Our main problem is that center always think about big investment and always make favorable policy for Big investment companies. Our all problem is related to this policy. Because of this Center thinking about big companies and left SME and MSME to state government. That's why our basic structure of SME and MSME is near to die. Center always make favorable export import policy for big companies so why our all basic raw material like copper, zinc, Iron, PVC etc. price is 10 to 15% higher then international price so we cant export finished goods even we cant compete cheap import from Chinese companies. Center export incentive policy giving same benefit on raw material and finished goods so our all problem related to Center export import tax policy. As i know both congress and BJP party election funding coming from these big companies so center government always making favorable policy for them. we are writing about this since 2011. we raise this issue so many platform but every where same answer we will check and reply you soon. As we know Indian economy is collapsing and there is no hope. Center government never hear voice of SME.


Rural based industries
Samir Banerjee | Wed Feb 18 08:01:32 2015
We all talk about to boost small, medium & large industry, but no one explain what kind of Industry India needs for over all growth. It is heartening the way we are destroying our agriculture base by encroaching land for Real Estate & Industry, the days are not too far, when our all income would be spent to import food grains. Still big think tanks could not or might be intentionally not understanding the only way to bring economy back, if main focus diverted to agriculture & agro based industries. Even as per available data a huge foreign currency can be earned by way of export of flowers & various fruits, fisheries etc. But no, we are all adamant to make this planet a concrete jungle and without any yield. We must engage 70% of our rural population by creating road map and encourage investment in Rural Based Industries. It is our mind set, we all think only Engineering Industry can bring economic growth and generate employment, but country like India should penetrate into agriculture based industry. We are only concern to produce more & more automobiles, after all for whom? It is still not too late, we all must think positively to change the concept of Industry. MAKE IN INDIA AND MAKE FOR INDIA.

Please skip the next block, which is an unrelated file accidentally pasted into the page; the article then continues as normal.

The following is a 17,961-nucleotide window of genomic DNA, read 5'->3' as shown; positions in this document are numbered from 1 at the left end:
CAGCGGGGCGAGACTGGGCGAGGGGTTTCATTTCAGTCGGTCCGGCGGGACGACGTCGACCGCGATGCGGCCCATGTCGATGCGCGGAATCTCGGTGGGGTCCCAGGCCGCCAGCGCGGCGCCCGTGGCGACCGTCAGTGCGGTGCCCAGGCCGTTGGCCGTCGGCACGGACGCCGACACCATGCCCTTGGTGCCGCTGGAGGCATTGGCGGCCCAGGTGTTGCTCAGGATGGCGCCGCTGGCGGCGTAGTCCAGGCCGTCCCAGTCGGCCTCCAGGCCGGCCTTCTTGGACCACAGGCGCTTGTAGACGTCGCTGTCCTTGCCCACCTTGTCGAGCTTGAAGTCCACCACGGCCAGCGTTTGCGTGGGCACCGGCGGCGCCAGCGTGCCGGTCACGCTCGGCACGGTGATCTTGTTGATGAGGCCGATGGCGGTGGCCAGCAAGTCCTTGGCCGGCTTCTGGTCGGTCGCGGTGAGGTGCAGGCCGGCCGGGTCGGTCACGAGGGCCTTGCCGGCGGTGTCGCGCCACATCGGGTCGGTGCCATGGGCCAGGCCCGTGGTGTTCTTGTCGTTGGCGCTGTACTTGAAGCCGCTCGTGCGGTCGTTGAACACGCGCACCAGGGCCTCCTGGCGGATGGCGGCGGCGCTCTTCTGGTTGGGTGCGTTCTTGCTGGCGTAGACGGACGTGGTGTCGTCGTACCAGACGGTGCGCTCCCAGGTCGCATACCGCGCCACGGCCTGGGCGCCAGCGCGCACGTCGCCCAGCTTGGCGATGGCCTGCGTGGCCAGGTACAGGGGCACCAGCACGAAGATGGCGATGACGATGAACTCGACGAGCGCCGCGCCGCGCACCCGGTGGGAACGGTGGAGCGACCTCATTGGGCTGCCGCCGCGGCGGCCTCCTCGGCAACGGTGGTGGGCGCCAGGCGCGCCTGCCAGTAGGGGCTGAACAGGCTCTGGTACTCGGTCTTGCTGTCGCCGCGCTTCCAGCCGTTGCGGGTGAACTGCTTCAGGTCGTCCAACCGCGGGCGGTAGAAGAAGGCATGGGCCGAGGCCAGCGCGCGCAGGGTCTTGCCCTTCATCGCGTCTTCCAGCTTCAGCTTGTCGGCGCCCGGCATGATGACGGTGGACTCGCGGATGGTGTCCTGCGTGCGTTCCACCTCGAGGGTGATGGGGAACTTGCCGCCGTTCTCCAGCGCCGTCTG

Gopinathen Pillai | Wed Feb 18 05:54:58 2015